The Prime Minister last night sparked a huge row over nuclear power when he suddenly announced that replacement of Britain's existing nuclear power stations was now "back on the agenda with a vengeance".
Opponents of nuclear power accused Tony Blair (pictured) of being "hell bent" on its promotion, while a Labour MP described the move as an act of "desperation".
Controversy erupted after Downing Street released extracts from a speech the Prime Minister made last night to the annual dinner in London of the CBI.
In the speech, Mr Blair will disclose the "stark" facts of the country's potential future reliance on foreign gas imports.
Mr Blair will tell the CBI dinner: "Essentially, the twin pressures of climate change and energy security are raising energy policy to the top of the agenda in the UK and around the world.
"Yesterday I received the first cut of the (energy) review. The facts are stark.
"By 2025, if current policy is unchanged there will be a dramatic gap on our targets to reduce CO2 emissions, we will become heavily dependent on gas and at the same time move from being 80-90% self-reliant in gas to 80-90% dependent on foreign imports, mostly from the Middle East, and Africa and Russia.
" These facts put the replacement of nuclear power stations, a big push on renewables and a step change on energy efficiency, engaging both business and consumers, back on the agenda with a vengeance.
"If we don't take these long-term decisions now we will be committing a serious dereliction of our duty to the future of this country."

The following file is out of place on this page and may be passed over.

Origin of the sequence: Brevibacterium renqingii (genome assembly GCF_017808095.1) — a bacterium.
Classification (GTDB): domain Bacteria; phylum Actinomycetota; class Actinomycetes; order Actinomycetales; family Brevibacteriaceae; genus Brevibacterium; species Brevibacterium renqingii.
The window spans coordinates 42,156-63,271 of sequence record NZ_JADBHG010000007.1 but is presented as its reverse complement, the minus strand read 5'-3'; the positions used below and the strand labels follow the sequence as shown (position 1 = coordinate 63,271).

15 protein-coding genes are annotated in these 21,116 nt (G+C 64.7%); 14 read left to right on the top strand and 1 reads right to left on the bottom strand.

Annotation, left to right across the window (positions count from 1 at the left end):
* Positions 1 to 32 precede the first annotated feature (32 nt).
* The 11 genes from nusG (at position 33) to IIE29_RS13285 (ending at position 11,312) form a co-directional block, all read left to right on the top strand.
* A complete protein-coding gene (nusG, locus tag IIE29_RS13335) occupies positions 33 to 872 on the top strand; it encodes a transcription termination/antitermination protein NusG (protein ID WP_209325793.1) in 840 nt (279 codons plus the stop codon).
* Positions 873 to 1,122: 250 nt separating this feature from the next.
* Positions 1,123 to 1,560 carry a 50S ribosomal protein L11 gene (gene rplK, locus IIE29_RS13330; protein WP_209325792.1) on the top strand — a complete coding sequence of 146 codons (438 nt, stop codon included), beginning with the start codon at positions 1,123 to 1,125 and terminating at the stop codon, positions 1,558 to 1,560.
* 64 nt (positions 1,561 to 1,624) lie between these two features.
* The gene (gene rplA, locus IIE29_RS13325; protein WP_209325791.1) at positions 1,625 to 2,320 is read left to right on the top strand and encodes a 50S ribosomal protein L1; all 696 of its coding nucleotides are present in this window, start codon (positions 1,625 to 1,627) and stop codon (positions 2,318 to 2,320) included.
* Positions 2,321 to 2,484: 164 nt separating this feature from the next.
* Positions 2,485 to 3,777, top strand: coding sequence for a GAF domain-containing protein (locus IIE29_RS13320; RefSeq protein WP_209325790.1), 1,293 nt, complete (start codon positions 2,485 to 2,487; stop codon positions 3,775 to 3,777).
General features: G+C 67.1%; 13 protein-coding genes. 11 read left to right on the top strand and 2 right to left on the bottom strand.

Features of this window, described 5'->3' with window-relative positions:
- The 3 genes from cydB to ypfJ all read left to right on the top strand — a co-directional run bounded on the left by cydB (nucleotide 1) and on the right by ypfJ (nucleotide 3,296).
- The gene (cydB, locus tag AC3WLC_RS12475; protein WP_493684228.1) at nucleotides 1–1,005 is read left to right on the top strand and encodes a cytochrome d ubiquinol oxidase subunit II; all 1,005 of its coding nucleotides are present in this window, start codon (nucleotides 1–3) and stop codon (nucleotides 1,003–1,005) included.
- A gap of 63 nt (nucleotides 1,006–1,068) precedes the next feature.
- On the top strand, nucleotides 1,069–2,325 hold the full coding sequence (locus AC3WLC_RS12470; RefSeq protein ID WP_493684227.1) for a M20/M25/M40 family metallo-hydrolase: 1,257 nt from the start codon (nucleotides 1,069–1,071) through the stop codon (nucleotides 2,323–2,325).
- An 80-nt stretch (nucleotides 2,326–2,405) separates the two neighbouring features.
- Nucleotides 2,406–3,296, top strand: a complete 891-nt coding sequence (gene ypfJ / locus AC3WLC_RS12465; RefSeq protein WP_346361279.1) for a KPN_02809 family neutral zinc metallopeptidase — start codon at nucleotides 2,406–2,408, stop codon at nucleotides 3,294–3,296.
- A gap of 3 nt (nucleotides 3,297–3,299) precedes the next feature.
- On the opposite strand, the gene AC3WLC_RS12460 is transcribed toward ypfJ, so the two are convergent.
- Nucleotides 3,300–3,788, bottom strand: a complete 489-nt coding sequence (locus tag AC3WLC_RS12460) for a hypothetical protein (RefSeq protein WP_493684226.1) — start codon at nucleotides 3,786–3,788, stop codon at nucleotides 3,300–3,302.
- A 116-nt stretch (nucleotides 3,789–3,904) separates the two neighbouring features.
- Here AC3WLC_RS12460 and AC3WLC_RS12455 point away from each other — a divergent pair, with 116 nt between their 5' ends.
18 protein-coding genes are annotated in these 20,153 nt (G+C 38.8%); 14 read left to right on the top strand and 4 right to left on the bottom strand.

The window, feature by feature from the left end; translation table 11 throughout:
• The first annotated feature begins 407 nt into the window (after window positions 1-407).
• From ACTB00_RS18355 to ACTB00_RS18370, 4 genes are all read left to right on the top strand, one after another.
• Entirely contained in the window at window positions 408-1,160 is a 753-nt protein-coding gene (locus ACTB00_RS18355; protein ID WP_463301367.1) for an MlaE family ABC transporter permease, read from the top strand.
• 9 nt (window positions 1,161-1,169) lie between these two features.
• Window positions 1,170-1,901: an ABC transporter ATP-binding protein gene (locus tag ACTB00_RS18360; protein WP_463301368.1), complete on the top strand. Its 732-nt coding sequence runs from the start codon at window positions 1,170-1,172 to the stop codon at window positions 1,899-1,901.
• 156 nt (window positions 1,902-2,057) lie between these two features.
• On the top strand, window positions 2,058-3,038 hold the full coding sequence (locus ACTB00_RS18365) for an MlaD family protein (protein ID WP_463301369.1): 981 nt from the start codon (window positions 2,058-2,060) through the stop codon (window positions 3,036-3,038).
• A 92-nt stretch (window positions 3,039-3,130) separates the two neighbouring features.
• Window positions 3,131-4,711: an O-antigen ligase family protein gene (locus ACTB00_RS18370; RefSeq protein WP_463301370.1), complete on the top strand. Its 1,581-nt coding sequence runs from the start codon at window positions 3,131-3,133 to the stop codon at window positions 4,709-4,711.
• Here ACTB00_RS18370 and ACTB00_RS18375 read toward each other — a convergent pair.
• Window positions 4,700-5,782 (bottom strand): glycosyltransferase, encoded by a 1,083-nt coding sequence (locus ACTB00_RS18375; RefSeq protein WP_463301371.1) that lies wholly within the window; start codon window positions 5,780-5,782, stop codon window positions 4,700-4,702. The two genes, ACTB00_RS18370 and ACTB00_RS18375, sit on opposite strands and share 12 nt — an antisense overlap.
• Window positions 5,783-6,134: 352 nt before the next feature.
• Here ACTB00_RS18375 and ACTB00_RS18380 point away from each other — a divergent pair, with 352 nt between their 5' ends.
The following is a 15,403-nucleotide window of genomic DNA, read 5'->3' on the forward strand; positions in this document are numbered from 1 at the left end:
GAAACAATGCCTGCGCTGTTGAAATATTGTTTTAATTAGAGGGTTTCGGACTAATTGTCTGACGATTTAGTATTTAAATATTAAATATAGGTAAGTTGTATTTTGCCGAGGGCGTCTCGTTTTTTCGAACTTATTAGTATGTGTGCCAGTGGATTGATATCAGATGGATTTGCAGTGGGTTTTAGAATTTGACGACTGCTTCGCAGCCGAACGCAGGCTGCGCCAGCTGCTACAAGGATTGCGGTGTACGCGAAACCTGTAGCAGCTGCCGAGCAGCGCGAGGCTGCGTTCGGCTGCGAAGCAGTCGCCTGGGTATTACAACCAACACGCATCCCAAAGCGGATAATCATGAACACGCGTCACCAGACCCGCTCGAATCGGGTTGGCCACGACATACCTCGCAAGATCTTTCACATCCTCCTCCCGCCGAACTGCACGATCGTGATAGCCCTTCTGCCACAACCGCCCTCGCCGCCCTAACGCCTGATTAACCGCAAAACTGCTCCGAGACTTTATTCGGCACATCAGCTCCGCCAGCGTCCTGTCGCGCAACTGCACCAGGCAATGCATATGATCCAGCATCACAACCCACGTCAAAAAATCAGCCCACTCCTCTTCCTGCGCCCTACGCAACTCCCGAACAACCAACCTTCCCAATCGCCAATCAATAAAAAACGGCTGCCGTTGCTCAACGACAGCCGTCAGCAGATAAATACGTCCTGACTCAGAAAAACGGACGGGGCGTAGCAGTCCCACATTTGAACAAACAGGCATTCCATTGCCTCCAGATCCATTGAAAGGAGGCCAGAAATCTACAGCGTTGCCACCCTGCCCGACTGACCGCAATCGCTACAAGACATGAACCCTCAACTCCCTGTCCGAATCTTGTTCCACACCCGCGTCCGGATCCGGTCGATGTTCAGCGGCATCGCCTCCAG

Energy Minister Malcolm Wicks made the initial presentation of his draft energy review to Mr Blair at No 10 yesterday, including three graphs detailing the extent of the challenge facing the Government.
Green campaigners reacted with anger and dismay to Mr Blair's comments, accusing him of being "hell bent" on nuclear power.
Stephen Tindale, director of Greenpeace, said: "The Prime Minister obviously made up his mind about nuclear power some time ago, and certainly well before the Government launched its energy review.
"This is the latest act in a long running farce that is the energy review. We said at the start of the review that this would happen.
"It is tragic at a time when many groups are showing the way to a safer and cheaper energy future."
Kate Hudson, chairwoman of CND, said pressing ahead with building new nuclear power stations would be "incomprehensible".
Given the 15 years it would take a nuclear power station to come on stream, the cost of dealing with radioactive waste and the threat of terrorist attacks, it would be "irresponsible" to replace existing stations, she said.
"All the indications have been that the Prime Minister has been going along with the nuclear industry's approach to this."